by Jim Popkin
NBC News Senior Investigative Producer
November 24, 2008
Ziad Jarrah will forever be known as the 9-11 hijacker who
deliberately crashed United Flight 93 into a field in Pennsylvania, killing
a plane full of people just as they were bravely storming the cockpit.
But now videotape obtained by NBC News appears to confirm that Jarrah was
stage-managed - and at times even prodded along by al-Qaida - during the
early stages of the terrorist’s training.
The unlikely jihadist
The 9-11 Commission found that Jarrah was an odd fit for al-Qaida. The
Beirut-born student was Westernized, and almost backed out of the plot at
the last minute.
“Jarrah clearly differed from the other
hijackers in that he maintained much closer contact with his family and
continued his intimate relationship with” his German girlfriend, the
9-11 Commission wrote. “These ties may well have caused him to harbor
some doubts about going through with the plot, even as late as the
summer of 2001.”
The videotape was shot in Afghanistan in late
1999 or January 2000, when investigators know that Jarrah and other members
of the Hamburg cell traveled to Osama Bin Laden’s camps in Afghanistan for
training and plot instructions. The unedited tape is meant to be Jarrah’s
“martyrdom” video, in which he explains why he’s committed a terrorist act
and killed himself and others.
But Jarrah frequently stumbles through his own martyrdom tape, and often
can't maintain a serious tone.
His al-Qaida handlers coach him, off-screen, to
be more dramatic.
"This speech requires passions and
enthusiasm," one of them scolds Jarrah off camera. “Start again!" the
man scolds a bit later.
"Why didn’t you try a different approach? I mean another style," a
second man chimes in. “Something for the Muslim youths…”
NBC News showed the unclassified videotape to
Tim Roemer, the former congressman who served as a member of the 9-11
“This is not reality jihadism,” Roemer said.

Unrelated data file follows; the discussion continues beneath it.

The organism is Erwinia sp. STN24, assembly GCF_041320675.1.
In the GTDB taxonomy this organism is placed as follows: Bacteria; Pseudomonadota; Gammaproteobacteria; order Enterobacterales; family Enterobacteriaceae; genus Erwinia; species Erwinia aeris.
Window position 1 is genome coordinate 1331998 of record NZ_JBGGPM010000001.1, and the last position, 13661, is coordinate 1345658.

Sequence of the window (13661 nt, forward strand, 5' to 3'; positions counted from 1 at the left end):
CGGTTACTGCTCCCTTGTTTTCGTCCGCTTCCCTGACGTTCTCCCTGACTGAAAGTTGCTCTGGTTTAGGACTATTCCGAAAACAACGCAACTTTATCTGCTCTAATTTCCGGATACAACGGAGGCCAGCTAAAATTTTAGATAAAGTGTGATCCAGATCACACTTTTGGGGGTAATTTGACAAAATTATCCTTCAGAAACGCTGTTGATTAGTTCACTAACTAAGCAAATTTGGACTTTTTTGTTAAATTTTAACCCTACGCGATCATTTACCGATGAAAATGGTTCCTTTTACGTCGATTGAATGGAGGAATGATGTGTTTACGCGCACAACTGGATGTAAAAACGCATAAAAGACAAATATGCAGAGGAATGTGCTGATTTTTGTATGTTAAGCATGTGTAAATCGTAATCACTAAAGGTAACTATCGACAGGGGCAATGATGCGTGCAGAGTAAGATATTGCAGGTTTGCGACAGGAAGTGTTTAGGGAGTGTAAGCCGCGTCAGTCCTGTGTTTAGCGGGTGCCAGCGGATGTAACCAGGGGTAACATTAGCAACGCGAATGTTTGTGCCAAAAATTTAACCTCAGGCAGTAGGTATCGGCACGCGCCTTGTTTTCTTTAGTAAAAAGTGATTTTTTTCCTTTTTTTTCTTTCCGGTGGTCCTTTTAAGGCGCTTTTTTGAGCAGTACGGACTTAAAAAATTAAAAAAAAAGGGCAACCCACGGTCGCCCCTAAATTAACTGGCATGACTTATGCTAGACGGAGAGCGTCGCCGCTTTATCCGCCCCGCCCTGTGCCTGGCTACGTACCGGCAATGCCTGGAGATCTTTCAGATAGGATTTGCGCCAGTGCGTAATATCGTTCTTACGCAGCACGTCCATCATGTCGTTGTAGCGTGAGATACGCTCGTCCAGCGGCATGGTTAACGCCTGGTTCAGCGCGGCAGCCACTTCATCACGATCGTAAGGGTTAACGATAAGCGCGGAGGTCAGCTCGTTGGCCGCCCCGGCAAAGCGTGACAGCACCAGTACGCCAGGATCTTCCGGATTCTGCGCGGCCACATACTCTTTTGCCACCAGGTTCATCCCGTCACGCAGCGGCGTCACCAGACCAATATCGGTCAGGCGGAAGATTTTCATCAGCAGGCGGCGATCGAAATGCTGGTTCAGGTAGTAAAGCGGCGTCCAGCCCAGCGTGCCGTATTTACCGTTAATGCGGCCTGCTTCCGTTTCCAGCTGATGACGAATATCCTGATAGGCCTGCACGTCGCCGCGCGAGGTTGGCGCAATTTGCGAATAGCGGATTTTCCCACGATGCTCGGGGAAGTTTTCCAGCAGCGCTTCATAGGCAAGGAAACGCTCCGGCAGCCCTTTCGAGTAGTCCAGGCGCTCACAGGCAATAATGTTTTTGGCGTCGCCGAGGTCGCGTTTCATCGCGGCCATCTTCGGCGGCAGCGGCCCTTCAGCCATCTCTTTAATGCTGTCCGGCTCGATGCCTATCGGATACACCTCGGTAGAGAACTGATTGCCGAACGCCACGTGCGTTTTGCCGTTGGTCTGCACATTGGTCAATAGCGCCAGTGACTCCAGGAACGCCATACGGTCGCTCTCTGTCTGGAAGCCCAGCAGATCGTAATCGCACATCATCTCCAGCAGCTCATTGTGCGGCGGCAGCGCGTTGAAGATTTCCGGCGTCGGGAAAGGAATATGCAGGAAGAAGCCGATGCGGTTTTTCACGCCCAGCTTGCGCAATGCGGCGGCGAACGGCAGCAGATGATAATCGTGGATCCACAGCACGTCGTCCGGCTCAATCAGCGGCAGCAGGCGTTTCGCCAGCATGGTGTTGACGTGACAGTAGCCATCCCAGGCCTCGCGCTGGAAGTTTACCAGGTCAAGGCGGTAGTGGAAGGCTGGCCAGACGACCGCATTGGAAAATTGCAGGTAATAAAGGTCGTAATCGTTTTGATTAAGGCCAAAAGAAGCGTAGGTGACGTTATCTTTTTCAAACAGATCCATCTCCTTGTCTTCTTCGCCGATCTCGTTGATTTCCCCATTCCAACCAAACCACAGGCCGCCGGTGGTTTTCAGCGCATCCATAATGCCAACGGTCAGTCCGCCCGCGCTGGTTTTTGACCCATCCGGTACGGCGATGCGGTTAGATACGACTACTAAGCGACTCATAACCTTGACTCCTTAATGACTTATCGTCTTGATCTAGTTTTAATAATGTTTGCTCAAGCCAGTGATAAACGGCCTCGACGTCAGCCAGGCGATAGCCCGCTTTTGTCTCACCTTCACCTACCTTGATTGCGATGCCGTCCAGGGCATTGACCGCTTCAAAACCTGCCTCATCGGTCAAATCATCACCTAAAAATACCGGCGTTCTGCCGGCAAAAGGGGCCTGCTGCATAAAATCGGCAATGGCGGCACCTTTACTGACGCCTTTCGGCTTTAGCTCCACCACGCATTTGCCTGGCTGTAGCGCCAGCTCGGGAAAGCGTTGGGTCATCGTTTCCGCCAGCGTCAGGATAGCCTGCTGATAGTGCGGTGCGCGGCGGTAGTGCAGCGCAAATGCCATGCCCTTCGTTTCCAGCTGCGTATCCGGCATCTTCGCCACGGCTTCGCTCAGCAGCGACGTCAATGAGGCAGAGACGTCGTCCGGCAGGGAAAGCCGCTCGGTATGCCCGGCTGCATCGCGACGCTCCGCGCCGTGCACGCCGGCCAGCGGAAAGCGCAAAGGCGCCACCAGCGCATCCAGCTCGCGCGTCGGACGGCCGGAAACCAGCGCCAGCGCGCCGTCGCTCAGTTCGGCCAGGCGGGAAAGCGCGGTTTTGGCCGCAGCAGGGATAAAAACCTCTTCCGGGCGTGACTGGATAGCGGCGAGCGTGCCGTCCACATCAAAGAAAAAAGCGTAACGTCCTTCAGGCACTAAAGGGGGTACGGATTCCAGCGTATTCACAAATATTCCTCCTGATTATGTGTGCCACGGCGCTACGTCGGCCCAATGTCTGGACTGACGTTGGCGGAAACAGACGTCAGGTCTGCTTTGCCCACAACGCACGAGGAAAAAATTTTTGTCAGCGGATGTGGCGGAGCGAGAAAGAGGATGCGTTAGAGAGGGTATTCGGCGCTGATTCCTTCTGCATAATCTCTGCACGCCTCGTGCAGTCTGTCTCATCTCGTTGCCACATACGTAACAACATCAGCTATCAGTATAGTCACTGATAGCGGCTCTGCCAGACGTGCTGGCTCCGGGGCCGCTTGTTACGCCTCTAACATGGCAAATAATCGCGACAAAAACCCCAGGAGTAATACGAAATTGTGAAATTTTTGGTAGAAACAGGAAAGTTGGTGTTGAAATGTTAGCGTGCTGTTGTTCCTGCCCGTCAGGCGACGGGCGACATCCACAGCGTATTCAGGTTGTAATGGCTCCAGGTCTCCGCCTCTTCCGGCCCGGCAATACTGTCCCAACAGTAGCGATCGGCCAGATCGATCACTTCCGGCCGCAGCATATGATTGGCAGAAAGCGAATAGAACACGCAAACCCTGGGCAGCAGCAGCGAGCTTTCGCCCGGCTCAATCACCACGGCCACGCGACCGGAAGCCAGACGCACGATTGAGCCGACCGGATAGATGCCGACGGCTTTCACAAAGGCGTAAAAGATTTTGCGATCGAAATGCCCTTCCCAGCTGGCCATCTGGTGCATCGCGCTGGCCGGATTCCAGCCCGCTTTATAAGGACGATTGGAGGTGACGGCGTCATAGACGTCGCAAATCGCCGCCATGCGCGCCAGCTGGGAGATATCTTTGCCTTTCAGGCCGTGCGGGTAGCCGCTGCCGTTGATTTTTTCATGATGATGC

“Martyrdom films like this, we usually think that they're unscripted,
that they're emotional and that they're like reality TV - a view into the
soul of this person about to commit suicide for a cause. Instead, we see
in this that it's edited, that it is stylized, that people are directing
him in what to say and how to say it.”
Roemer said the tape is further evidence of
Jarrah's early reluctance.
“He was somewhat conflicted. He was one of
the least likely to be recruited. And al-Qaida was very worried that he
might pull out."
Educated in Christian schools, Jarrah was known
in his college years to frequent discos and drink beer. He was in many ways
an unlikely Islamic extremist.
And yet it was Jarrah who got pilot training in the U.S. and then
intentionally crashed United 93 on 9-11, just as passengers stormed the
cockpit. Many of them already knew the tragic fate of the passengers on the
two jets that were flown into the World Trade Center towers earlier that
Terror experts say the propaganda video - shot a year and a half before 9-11
- reveals al-Qaida's patience and determination and the lengths to which the
terror group will go to recruit extremists.
The tape “tells us that al-Qaida really
values this propaganda and really is trying to push buttons of
communication in the Middle East with a dislocated alienated youth, and
trying to get more people on their side,” Roemer said.
NBC News terrorism analyst Evan
Kohlmann said the tape shows how carefully al-Qaida strives to control
“You see that the narrator behind the camera
is essentially pushing and prodding Jarrah into saying particular things
and to using particular expressions,” Kohlmann said. “I think the point
here is that al-Qaida wanted to make sure that everything that Jarrah
said fit very neatly into al-Qaida's propaganda line.”
Kohlmann, who is frequently hired by the Justice
and Defense departments to act as an expert witness in terror cases, said
the raw video pulls back the curtain on al-Qaida’s propaganda machine.
“Despite the fact that Jarrah seems to
approach this with a lot of enthusiasm, al-Qaida is still poking and
prodding him, moving him in a particular direction,” Kohlmann said.
“This message needs to be so carefully tapered. Enthusiasm and eagerness
are not alone here, and they're not going to take the chance at
something going wrong. Every word has to be right. Every phrase has to
be right. Everything is being carefully monitored.”
Al-Qaida videotaped Jarrah’s message so that it
could be played, after the attacks, for maximum effect.
But U.S. officials
recovered the tape before it could ever be used to recruit others, and
played it recently at a terrorism trial at Guantanamo Bay, Cuba.